UAE employers eye part-timers in squeezed economy
Mums@Work is a venture that has spotted a gap in the UAE market for short term employment opportunities for women returning to work or accompanying expat spouses. (File photo)
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Companies in the United Arab Emirates are eyeing part time and short-term workers to meet their immediate staffing needs during the current economic climate, according to one of the country’s leading recruiters.
So far this year, UAE companies a have made thousands of redundancies, introduced pay freezes and cut worker benefits as low oil prices and global uncertainty hit the local economy.
Mums@Work, a new venture launched by regional recruiters Mackenzie Jones in April, is aiming to fill a perceived gap for part time staff in the emirate by helping women to return to work after having children.
“I started to speak to some of the Mackenzie Jones clients and said ‘would you look at flexible working?’ said Mums@Work founder and Mackenzie Jones managing director David Mackenzie.
“A lot of them came back and said ‘the way the job market is going at the moment we need people like that to perform short term roles or for small businesses starting up that can’t afford headcount’.”
The unit – backed by YouGov research that found 77 per cent of mothers in the country would like to return to work after having a baby – received 2,500 CVs in the week of its launch. Around 80 per cent of these are expected to be placed, according to Mackenzie, with more than 30 positions filled by early May.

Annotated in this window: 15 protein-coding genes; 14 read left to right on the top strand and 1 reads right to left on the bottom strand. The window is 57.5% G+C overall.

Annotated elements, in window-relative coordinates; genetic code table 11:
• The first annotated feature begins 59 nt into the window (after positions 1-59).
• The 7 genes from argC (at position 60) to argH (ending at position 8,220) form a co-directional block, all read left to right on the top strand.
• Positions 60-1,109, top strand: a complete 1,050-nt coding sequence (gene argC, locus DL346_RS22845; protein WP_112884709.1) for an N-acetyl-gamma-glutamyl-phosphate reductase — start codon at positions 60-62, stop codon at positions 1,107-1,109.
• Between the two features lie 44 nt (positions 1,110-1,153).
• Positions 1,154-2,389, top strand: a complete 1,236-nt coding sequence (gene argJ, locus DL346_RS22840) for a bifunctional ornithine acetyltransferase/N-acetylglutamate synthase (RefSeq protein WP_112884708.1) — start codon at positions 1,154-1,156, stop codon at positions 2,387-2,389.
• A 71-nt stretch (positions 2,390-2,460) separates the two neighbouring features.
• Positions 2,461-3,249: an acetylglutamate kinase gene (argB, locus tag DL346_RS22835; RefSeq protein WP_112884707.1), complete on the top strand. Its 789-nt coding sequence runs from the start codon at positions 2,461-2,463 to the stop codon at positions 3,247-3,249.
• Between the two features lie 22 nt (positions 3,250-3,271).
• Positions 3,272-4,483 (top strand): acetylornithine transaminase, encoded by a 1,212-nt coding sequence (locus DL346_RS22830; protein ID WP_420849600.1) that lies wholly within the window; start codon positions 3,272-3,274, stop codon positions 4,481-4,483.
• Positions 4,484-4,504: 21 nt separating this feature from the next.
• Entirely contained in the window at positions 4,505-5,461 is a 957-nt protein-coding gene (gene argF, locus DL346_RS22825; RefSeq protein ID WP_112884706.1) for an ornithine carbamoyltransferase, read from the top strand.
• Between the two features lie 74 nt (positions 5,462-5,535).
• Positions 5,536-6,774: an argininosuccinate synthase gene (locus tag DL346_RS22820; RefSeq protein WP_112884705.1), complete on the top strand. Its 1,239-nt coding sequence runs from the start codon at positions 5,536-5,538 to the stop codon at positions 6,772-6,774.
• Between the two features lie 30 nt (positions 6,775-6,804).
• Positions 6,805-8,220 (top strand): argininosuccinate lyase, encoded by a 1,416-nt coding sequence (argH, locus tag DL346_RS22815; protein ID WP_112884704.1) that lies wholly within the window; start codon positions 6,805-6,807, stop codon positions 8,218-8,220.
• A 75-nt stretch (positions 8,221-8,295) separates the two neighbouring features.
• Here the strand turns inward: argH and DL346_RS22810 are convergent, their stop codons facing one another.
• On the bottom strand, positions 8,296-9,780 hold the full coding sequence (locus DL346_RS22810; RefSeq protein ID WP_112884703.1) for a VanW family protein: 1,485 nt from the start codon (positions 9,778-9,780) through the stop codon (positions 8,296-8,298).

It aims to place female applicants in the legal, professional services and FMCG sectors.
“There are some companies that are retrenching people, others are growing and they all need talent,” said Mackenzie.
“For example, there is a company here that needs somebody for a project management role but it’s only three days a week because they can’t afford to have somebody for five days. They know we’ve got a flexible workforce and they’ve hired somebody. The cost is a lot lower because they don’t have to get a full visa, just a labour card.”
The company requires applicants to be on a family visa via their spouse, due to a lack of part time work legislation in the country. But Mackenzie told Gulf Business the unit was in talks with free zone operator Dubai Multi Commodities Centre for the introduction of part time or flexible visa options.
“There is a real appetite for this flexibility but we just need to get proper legislation through,” he said.
“The federal government is quite keen to do this it’s just going to be a matter of time.”
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